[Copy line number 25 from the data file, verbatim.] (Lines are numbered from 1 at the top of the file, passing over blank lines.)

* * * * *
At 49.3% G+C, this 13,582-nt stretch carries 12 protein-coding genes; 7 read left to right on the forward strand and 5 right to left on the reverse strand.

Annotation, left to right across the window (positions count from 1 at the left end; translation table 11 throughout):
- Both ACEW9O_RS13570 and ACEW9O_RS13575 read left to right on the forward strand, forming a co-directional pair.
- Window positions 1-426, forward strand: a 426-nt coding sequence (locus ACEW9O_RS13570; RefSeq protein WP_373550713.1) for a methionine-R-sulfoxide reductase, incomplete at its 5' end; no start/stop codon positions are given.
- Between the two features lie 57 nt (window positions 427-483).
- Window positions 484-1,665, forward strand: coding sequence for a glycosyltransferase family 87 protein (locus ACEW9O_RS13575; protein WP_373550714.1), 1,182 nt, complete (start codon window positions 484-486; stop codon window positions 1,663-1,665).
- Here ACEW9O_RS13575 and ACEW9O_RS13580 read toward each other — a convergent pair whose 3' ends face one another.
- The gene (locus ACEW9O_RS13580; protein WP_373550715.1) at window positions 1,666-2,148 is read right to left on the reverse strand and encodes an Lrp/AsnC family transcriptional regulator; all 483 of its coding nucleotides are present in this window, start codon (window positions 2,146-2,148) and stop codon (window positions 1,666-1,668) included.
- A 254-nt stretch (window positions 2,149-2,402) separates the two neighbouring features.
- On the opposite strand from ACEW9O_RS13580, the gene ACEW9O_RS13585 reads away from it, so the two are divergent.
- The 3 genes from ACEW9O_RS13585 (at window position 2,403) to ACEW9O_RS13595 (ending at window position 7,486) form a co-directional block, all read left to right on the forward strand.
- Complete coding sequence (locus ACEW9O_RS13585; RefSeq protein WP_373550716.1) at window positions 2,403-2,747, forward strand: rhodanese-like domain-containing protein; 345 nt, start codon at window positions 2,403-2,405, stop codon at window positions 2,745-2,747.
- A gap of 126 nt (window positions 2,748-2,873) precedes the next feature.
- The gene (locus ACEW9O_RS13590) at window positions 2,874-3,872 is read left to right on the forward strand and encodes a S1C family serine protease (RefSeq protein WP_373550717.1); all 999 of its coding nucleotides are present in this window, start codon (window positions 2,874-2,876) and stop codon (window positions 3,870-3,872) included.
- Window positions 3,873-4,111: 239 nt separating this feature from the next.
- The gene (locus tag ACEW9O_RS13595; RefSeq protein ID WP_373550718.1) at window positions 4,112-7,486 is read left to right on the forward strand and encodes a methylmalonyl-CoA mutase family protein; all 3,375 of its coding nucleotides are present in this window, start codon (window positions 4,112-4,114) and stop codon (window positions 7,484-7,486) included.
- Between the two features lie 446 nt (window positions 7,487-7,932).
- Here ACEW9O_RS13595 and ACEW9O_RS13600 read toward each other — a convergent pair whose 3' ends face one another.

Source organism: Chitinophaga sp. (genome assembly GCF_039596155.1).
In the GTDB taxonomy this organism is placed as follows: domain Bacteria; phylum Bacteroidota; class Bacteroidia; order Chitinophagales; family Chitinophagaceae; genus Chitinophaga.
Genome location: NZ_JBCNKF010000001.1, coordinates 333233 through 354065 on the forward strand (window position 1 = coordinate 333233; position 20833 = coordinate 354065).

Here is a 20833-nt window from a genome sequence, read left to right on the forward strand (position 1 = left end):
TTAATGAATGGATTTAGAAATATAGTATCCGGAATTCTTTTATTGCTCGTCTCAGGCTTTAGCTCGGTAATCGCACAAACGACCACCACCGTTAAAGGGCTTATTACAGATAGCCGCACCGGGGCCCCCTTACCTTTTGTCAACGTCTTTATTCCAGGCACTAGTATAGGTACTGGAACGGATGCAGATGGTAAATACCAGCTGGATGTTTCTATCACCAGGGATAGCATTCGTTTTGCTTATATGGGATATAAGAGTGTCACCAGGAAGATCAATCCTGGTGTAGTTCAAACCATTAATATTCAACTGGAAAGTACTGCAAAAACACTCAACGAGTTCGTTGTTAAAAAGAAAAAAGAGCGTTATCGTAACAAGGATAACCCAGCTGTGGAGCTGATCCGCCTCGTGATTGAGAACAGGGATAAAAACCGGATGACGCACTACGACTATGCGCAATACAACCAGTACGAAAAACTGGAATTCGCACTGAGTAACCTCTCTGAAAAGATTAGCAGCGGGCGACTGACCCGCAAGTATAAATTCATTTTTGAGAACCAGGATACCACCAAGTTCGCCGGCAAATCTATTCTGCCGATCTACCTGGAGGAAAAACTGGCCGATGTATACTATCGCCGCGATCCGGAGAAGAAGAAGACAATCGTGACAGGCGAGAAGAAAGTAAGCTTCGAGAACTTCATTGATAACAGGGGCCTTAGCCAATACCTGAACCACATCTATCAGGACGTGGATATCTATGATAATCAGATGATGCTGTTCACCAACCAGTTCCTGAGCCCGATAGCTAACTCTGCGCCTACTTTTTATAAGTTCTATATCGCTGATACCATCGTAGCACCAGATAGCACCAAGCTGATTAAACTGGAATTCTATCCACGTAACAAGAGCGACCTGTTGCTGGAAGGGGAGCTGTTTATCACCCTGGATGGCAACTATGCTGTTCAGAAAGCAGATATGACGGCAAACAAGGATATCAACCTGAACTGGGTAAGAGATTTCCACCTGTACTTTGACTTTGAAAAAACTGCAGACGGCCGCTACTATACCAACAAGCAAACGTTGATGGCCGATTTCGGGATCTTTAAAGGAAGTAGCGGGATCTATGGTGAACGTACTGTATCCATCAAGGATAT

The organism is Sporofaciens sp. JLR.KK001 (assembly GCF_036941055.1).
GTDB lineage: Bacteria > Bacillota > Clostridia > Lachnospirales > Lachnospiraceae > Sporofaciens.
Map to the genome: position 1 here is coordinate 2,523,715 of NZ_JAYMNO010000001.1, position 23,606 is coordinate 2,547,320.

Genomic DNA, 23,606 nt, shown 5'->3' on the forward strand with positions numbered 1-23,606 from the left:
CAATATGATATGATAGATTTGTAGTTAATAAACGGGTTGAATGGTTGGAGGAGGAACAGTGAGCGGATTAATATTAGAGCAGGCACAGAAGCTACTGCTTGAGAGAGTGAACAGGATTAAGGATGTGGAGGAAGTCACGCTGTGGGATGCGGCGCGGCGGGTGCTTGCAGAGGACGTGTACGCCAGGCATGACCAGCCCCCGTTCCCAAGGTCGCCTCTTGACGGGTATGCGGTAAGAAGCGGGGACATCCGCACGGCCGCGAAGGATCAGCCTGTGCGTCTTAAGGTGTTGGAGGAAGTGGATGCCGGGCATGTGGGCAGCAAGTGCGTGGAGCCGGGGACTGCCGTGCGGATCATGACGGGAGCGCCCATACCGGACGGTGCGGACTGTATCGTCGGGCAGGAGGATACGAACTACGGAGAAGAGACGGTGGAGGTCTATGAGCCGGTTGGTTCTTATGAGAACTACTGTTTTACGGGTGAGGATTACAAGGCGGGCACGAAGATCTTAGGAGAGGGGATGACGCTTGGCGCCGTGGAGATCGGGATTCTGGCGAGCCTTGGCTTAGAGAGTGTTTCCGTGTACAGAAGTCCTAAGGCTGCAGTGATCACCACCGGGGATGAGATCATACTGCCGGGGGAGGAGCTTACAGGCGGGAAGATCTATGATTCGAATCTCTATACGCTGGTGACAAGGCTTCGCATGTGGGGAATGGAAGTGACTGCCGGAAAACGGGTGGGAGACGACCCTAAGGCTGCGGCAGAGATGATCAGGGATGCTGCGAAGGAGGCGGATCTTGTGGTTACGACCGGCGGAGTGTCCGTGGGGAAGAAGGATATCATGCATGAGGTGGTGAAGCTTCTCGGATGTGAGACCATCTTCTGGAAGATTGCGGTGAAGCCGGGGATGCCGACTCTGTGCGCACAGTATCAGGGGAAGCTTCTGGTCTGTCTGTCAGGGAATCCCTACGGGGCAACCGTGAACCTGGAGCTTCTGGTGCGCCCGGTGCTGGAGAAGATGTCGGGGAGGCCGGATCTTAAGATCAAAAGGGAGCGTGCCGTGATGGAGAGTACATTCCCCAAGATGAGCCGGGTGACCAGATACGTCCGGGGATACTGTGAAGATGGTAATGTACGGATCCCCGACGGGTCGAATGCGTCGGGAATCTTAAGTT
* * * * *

GTDB lineage: Bacteria > Bacillota > Clostridia > Lachnospirales > Lachnospiraceae > Sporofaciens.